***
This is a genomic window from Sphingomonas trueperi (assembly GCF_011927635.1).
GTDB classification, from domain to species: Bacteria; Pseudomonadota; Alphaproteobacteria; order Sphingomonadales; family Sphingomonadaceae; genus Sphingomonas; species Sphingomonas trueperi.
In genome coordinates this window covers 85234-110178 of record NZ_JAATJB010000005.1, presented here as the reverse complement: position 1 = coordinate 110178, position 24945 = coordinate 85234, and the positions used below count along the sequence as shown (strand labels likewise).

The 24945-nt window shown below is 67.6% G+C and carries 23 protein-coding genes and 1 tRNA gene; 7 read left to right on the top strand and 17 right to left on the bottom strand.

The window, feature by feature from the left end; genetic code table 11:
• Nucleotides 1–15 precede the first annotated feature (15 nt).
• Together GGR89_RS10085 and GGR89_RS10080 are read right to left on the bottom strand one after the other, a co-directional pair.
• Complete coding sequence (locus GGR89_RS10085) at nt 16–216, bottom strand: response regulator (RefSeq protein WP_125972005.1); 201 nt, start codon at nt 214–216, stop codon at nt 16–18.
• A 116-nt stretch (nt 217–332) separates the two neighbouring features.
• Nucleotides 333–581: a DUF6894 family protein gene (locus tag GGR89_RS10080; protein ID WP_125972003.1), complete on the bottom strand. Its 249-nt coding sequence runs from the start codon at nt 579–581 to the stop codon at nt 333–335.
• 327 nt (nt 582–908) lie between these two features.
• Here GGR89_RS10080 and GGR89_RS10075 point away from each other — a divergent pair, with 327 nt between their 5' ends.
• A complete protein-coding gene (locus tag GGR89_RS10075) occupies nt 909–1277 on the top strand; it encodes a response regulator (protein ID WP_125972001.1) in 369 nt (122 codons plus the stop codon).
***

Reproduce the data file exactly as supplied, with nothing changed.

This is a genomic window from Sphingomonas trueperi (assembly GCF_011927635.1).
GTDB classification, from domain to species: Bacteria; Pseudomonadota; Alphaproteobacteria; order Sphingomonadales; family Sphingomonadaceae; genus Sphingomonas; species Sphingomonas trueperi.
In genome coordinates this window covers 85234-110178 of record NZ_JAATJB010000005.1, presented here as the reverse complement: position 1 = coordinate 110178, position 24945 = coordinate 85234, and the positions used below count along the sequence as shown (strand labels likewise).

The 24945-nt window shown below is 67.6% G+C and carries 23 protein-coding genes and 1 tRNA gene; 7 read left to right on the top strand and 17 right to left on the bottom strand.

The window, feature by feature from the left end; genetic code table 11:
• Nucleotides 1–15 precede the first annotated feature (15 nt).
• Together GGR89_RS10085 and GGR89_RS10080 are read right to left on the bottom strand one after the other, a co-directional pair.
• Complete coding sequence (locus GGR89_RS10085) at nt 16–216, bottom strand: response regulator (RefSeq protein WP_125972005.1); 201 nt, start codon at nt 214–216, stop codon at nt 16–18.
• A 116-nt stretch (nt 217–332) separates the two neighbouring features.
• Nucleotides 333–581: a DUF6894 family protein gene (locus tag GGR89_RS10080; protein ID WP_125972003.1), complete on the bottom strand. Its 249-nt coding sequence runs from the start codon at nt 579–581 to the stop codon at nt 333–335.
• 327 nt (nt 582–908) lie between these two features.
• Here GGR89_RS10080 and GGR89_RS10075 point away from each other — a divergent pair, with 327 nt between their 5' ends.
• A complete protein-coding gene (locus tag GGR89_RS10075) occupies nt 909–1277 on the top strand; it encodes a response regulator (protein ID WP_125972001.1) in 369 nt (122 codons plus the stop codon).